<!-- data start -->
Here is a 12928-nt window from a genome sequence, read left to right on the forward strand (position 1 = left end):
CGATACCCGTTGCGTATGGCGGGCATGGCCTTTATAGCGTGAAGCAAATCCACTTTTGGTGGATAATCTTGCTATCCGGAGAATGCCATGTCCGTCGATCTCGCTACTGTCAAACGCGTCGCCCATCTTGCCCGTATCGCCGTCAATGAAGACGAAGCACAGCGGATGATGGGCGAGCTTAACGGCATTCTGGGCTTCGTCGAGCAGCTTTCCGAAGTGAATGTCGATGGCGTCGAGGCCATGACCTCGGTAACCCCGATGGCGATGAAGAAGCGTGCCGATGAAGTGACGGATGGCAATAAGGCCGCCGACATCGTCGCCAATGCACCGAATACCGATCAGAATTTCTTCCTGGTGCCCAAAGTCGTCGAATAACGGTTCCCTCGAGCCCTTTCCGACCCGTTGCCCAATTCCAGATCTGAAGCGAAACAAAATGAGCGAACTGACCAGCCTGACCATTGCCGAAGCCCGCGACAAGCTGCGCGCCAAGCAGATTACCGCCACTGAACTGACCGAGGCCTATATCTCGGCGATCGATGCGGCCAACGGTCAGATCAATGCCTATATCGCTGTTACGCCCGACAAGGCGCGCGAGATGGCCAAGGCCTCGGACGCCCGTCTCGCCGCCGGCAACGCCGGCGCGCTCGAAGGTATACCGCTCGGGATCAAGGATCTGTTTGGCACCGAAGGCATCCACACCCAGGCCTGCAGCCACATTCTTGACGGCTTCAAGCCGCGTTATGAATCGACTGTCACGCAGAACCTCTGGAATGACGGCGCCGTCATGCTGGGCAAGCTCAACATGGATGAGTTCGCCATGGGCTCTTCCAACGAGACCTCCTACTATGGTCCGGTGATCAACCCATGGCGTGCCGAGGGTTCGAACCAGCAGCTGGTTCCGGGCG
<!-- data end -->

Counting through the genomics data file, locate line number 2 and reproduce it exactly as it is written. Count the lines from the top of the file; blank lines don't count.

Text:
CGATACCCGTTGCGTATGGCGGGCATGGCCTTTATAGCGTGAAGCAAATCCACTTTTGGTGGATAATCTTGCTATCCGGAGAATGCCATGTCCGTCGATCTCGCTACTGTCAAACGCGTCGCCCATCTTGCCCGTATCGCCGTCAATGAAGACGAAGCACAGCGGATGATGGGCGAGCTTAACGGCATTCTGGGCTTCGTCGAGCAGCTTTCCGAAGTGAATGTCGATGGCGTCGAGGCCATGACCTCGGTAACCCCGATGGCGATGAAGAAGCGTGCCGATGAAGTGACGGATGGCAATAAGGCCGCCGACATCGTCGCCAATGCACCGAATACCGATCAGAATTTCTTCCTGGTGCCCAAAGTCGTCGAATAACGGTTCCCTCGAGCCCTTTCCGACCCGTTGCCCAATTCCAGATCTGAAGCGAAACAAAATGAGCGAACTGACCAGCCTGACCATTGCCGAAGCCCGCGACAAGCTGCGCGCCAAGCAGATTACCGCCACTGAACTGACCGAGGCCTATATCTCGGCGATCGATGCGGCCAACGGTCAGATCAATGCCTATATCGCTGTTACGCCCGACAAGGCGCGCGAGATGGCCAAGGCCTCGGACGCCCGTCTCGCCGCCGGCAACGCCGGCGCGCTCGAAGGTATACCGCTCGGGATCAAGGATCTGTTTGGCACCGAAGGCATCCACACCCAGGCCTGCAGCCACATTCTTGACGGCTTCAAGCCGCGTTATGAATCGACTGTCACGCAGAACCTCTGGAATGACGGCGCCGTCATGCTGGGCAAGCTCAACATGGATGAGTTCGCCATGGGCTCTTCCAACGAGACCTCCTACTATGGTCCGGTGATCAACCCATGGCGTGCCGAGGGTTCGAACCAGCAGCTGGTTCCGGGCG